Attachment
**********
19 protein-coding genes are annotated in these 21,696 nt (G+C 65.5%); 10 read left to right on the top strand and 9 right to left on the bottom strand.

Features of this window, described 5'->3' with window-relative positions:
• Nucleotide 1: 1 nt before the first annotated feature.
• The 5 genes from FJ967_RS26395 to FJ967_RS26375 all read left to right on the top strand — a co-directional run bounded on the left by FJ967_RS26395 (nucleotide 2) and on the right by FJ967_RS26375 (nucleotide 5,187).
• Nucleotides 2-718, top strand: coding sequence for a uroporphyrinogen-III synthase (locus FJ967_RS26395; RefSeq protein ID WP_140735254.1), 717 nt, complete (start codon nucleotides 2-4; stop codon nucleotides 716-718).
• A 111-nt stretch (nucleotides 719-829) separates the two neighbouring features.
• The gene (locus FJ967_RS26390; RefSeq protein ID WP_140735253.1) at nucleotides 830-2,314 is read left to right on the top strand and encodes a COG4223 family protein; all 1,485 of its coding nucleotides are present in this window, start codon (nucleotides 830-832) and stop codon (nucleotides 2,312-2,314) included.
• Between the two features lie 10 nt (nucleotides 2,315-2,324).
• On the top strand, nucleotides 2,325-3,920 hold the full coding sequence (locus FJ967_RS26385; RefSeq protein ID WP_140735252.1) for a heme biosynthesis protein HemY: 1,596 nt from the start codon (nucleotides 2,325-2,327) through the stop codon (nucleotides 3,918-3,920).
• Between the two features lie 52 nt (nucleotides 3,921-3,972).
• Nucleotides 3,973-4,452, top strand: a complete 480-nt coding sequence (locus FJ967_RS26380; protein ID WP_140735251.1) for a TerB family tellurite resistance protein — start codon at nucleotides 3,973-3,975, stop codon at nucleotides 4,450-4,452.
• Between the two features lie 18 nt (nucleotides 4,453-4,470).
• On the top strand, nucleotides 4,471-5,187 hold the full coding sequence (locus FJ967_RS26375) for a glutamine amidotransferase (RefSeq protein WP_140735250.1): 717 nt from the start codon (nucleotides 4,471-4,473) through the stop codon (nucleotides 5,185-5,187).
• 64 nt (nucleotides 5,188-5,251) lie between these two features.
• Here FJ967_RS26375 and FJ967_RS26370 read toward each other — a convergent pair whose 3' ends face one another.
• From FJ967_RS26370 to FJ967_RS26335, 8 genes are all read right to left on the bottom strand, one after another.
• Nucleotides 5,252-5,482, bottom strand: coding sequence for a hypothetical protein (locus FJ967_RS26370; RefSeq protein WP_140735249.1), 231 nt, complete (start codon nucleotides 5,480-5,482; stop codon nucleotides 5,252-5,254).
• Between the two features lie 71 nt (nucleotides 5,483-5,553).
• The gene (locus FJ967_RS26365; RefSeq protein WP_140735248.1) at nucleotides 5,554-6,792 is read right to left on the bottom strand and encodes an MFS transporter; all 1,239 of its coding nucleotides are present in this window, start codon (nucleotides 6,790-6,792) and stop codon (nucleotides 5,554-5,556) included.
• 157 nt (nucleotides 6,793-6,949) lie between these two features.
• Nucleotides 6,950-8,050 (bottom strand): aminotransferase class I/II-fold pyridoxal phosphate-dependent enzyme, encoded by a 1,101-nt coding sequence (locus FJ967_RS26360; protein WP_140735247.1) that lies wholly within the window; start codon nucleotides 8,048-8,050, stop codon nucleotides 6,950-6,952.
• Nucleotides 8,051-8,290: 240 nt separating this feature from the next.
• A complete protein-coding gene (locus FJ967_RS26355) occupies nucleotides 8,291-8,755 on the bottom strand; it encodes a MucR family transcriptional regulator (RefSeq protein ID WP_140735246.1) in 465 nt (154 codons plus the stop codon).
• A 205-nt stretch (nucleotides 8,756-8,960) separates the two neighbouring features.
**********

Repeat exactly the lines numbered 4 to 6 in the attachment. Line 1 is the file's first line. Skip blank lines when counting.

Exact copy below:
• The 5 genes from FJ967_RS26395 to FJ967_RS26375 all read left to right on the top strand — a co-directional run bounded on the left by FJ967_RS26395 (nucleotide 2) and on the right by FJ967_RS26375 (nucleotide 5,187).
• Nucleotides 2-718, top strand: coding sequence for a uroporphyrinogen-III synthase (locus FJ967_RS26395; RefSeq protein ID WP_140735254.1), 717 nt, complete (start codon nucleotides 2-4; stop codon nucleotides 716-718).
• A 111-nt stretch (nucleotides 719-829) separates the two neighbouring features.